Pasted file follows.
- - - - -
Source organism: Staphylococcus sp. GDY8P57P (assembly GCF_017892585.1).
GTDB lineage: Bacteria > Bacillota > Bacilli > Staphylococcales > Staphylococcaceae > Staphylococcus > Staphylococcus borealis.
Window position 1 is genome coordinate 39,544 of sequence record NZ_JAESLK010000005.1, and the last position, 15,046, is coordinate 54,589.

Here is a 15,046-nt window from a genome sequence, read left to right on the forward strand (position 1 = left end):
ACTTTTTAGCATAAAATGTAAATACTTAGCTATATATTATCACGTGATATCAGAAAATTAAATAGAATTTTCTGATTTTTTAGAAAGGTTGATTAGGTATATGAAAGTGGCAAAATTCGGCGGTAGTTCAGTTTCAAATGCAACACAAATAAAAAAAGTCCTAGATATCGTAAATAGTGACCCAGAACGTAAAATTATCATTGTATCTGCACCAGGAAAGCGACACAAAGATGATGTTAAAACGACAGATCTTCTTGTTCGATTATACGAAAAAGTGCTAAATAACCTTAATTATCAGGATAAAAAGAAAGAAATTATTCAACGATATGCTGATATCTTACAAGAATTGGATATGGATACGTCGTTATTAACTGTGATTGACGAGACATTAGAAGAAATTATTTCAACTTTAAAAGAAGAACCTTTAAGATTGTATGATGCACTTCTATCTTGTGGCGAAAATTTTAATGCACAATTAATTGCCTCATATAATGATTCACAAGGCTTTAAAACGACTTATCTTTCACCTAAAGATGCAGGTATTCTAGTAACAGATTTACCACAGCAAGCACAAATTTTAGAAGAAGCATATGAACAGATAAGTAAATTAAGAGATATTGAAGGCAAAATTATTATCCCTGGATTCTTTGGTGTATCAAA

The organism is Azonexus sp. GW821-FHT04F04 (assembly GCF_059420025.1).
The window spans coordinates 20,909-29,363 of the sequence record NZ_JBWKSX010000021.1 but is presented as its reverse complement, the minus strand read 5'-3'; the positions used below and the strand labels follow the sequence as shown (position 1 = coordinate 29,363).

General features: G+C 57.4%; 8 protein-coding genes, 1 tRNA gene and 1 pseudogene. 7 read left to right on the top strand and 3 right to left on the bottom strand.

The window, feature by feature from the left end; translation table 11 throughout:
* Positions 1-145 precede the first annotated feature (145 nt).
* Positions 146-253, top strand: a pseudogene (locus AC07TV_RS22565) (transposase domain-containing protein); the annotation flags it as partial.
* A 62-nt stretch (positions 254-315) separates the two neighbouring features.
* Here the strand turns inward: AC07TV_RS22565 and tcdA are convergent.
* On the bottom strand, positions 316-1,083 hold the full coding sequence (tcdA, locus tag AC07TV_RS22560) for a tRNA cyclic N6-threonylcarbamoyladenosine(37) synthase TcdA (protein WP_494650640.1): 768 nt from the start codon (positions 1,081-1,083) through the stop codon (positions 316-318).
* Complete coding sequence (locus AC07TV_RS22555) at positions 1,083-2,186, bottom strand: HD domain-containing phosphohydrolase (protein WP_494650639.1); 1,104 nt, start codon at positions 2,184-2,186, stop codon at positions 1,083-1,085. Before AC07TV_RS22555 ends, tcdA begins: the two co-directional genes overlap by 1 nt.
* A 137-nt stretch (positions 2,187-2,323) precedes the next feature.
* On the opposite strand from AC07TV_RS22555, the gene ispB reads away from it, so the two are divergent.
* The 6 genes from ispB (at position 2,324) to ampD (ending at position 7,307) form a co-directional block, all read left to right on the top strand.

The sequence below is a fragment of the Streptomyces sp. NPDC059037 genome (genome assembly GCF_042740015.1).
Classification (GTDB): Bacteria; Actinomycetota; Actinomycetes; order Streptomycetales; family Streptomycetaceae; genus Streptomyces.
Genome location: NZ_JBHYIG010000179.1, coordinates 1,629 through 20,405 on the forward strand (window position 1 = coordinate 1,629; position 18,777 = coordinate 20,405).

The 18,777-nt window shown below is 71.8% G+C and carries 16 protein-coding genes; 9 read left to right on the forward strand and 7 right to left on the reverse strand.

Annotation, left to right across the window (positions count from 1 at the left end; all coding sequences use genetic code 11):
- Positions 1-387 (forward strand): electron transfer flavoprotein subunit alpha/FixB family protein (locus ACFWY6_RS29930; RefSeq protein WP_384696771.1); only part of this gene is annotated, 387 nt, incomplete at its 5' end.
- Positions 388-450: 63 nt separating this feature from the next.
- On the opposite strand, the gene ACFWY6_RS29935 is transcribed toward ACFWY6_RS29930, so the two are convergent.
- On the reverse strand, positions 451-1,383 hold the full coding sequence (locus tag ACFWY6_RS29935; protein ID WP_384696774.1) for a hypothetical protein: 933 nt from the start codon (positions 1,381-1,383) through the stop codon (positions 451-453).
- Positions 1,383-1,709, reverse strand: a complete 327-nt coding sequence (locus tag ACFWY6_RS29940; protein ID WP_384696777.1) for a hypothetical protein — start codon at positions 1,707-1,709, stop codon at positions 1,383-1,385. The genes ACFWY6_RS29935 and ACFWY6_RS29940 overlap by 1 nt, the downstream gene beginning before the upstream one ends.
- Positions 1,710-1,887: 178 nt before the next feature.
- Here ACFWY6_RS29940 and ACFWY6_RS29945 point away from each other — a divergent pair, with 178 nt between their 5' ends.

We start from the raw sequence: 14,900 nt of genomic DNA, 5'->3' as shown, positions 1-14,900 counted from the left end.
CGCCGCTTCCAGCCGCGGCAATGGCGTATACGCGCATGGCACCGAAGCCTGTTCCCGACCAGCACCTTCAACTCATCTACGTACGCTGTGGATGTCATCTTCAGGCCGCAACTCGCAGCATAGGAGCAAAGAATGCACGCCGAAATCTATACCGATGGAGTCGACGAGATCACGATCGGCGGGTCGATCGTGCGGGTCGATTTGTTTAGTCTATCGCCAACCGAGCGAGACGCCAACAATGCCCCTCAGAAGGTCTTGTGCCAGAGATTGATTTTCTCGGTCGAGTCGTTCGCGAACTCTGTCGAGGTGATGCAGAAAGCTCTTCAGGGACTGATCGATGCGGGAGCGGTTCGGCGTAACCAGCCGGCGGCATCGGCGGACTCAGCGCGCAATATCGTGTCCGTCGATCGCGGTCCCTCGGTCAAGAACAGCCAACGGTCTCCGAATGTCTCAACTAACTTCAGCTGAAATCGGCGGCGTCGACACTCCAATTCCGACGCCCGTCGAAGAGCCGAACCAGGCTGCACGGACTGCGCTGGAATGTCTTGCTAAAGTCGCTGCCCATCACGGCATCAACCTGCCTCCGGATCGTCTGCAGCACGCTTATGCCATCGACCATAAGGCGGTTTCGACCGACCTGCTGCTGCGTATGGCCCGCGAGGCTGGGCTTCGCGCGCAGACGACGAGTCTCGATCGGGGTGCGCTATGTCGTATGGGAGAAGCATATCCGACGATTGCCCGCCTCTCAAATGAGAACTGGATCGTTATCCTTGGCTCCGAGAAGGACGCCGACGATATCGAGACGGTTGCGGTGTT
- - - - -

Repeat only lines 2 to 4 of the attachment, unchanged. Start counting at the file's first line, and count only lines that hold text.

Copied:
GTDB lineage: Bacteria > Bacillota > Bacilli > Staphylococcales > Staphylococcaceae > Staphylococcus > Staphylococcus borealis.
Window position 1 is genome coordinate 39,544 of sequence record NZ_JAESLK010000005.1, and the last position, 15,046, is coordinate 54,589.

Here is a 15,046-nt window from a genome sequence, read left to right on the forward strand (position 1 = left end):